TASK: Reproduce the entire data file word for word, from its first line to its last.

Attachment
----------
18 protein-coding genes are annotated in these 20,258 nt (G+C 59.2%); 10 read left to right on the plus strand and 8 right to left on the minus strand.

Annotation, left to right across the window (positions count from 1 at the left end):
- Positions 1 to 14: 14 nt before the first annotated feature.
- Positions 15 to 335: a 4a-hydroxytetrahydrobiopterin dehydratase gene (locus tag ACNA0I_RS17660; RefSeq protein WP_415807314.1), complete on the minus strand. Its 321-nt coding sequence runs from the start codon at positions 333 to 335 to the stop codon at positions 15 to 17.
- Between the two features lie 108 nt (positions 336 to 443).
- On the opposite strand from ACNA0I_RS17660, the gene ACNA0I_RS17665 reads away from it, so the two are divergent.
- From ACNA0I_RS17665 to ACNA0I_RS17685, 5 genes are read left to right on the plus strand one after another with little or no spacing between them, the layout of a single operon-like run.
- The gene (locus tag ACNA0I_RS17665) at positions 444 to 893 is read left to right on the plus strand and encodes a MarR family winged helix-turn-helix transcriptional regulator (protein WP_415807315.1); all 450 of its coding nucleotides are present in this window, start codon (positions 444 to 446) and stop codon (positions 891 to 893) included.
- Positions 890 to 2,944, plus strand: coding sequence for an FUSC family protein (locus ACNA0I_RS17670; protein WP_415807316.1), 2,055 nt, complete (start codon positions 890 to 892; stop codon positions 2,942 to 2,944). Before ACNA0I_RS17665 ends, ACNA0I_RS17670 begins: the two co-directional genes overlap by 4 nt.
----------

18 protein-coding genes are annotated in these 20,258 nt (G+C 59.2%); 10 read left to right on the plus strand and 8 right to left on the minus strand.

Annotation, left to right across the window (positions count from 1 at the left end):
- Positions 1 to 14: 14 nt before the first annotated feature.
- Positions 15 to 335: a 4a-hydroxytetrahydrobiopterin dehydratase gene (locus tag ACNA0I_RS17660; RefSeq protein WP_415807314.1), complete on the minus strand. Its 321-nt coding sequence runs from the start codon at positions 333 to 335 to the stop codon at positions 15 to 17.
- Between the two features lie 108 nt (positions 336 to 443).
- On the opposite strand from ACNA0I_RS17660, the gene ACNA0I_RS17665 reads away from it, so the two are divergent.
- From ACNA0I_RS17665 to ACNA0I_RS17685, 5 genes are read left to right on the plus strand one after another with little or no spacing between them, the layout of a single operon-like run.
- The gene (locus tag ACNA0I_RS17665) at positions 444 to 893 is read left to right on the plus strand and encodes a MarR family winged helix-turn-helix transcriptional regulator (protein WP_415807315.1); all 450 of its coding nucleotides are present in this window, start codon (positions 444 to 446) and stop codon (positions 891 to 893) included.
- Positions 890 to 2,944, plus strand: coding sequence for an FUSC family protein (locus ACNA0I_RS17670; protein WP_415807316.1), 2,055 nt, complete (start codon positions 890 to 892; stop codon positions 2,942 to 2,944). Before ACNA0I_RS17665 ends, ACNA0I_RS17670 begins: the two co-directional genes overlap by 4 nt.